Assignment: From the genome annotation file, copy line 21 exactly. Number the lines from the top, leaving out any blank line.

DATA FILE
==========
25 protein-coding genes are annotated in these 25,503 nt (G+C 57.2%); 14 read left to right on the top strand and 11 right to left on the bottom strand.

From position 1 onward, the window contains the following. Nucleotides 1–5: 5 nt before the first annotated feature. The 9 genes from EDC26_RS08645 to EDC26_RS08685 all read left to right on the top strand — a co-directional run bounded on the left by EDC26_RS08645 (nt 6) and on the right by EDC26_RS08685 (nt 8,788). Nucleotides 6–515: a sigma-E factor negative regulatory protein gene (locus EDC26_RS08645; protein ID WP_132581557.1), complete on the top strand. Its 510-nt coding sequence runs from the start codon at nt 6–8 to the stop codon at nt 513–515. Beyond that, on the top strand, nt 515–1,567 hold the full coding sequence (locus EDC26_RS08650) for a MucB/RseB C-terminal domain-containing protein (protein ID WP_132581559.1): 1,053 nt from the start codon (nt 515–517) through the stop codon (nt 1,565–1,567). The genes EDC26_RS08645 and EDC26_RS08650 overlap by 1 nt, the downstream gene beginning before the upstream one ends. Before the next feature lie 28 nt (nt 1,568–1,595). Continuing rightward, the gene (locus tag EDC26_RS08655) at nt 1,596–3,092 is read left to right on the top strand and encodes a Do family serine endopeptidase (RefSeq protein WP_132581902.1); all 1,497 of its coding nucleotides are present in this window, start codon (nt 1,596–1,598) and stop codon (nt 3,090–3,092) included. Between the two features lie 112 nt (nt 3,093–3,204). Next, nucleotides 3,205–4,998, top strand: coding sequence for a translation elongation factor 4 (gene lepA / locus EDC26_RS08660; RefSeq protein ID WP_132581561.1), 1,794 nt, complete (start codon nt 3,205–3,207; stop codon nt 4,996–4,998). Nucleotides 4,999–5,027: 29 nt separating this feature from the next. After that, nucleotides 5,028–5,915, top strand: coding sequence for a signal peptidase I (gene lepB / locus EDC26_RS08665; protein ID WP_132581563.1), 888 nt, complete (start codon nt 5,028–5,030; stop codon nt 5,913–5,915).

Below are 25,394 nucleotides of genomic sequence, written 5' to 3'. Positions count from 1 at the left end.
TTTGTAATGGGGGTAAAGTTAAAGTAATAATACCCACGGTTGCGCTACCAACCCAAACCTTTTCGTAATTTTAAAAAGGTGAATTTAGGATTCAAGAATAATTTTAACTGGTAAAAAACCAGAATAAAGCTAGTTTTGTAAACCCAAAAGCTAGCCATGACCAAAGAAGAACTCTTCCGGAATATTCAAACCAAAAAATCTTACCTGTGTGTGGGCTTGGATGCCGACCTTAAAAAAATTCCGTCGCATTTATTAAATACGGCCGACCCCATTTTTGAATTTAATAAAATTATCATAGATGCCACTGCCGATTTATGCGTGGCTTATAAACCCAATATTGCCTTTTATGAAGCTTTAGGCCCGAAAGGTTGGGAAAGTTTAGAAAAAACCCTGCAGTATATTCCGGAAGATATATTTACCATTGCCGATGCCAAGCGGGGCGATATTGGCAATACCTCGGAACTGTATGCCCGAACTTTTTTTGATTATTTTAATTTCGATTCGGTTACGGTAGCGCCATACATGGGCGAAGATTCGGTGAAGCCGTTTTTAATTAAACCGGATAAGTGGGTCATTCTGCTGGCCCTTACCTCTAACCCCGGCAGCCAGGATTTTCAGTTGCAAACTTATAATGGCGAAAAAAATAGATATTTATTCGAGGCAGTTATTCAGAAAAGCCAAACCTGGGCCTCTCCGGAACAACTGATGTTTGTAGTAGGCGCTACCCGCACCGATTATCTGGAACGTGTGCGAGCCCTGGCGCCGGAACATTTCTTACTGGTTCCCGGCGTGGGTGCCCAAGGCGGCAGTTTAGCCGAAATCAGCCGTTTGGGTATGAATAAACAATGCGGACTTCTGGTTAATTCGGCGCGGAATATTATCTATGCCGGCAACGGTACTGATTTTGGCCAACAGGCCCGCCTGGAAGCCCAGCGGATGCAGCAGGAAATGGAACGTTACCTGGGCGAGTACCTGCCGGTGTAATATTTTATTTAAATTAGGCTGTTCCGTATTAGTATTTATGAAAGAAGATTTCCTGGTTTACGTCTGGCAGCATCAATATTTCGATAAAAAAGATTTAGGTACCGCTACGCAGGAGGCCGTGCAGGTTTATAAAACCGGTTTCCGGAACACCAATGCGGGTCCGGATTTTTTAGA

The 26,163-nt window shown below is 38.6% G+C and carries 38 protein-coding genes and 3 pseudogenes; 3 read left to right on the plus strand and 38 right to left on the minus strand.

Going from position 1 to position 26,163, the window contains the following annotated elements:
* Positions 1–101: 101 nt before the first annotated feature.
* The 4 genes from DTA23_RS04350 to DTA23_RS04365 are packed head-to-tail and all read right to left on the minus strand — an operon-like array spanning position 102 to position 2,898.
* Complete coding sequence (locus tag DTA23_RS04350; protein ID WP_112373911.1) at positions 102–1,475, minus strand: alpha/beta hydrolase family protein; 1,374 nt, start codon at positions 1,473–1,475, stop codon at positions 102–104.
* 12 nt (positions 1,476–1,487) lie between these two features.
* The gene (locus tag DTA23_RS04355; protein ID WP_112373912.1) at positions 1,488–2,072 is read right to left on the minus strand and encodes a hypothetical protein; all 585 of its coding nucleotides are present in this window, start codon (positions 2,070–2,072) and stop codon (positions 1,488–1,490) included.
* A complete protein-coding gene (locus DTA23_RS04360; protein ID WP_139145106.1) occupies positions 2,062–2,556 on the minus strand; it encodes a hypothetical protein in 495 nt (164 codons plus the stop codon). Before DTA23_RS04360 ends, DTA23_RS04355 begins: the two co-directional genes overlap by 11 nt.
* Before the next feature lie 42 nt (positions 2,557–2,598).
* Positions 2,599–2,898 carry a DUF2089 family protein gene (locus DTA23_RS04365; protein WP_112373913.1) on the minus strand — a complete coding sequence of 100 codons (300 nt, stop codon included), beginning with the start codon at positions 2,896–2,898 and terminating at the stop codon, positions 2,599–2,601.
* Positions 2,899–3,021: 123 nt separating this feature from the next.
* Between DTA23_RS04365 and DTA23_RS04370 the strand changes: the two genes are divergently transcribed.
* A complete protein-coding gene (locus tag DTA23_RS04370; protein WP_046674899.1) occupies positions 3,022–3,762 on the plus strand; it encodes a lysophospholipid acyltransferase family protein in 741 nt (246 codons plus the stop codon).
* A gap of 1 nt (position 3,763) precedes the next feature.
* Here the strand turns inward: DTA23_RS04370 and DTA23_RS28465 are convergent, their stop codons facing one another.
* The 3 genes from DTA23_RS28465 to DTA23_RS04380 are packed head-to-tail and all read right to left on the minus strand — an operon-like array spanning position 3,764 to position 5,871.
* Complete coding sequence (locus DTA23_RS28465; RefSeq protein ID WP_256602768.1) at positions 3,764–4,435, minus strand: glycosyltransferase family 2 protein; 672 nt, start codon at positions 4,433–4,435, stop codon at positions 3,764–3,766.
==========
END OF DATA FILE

* Complete coding sequence (locus DTA23_RS28465; RefSeq protein ID WP_256602768.1) at positions 3,764–4,435, minus strand: glycosyltransferase family 2 protein; 672 nt, start codon at positions 4,433–4,435, stop codon at positions 3,764–3,766.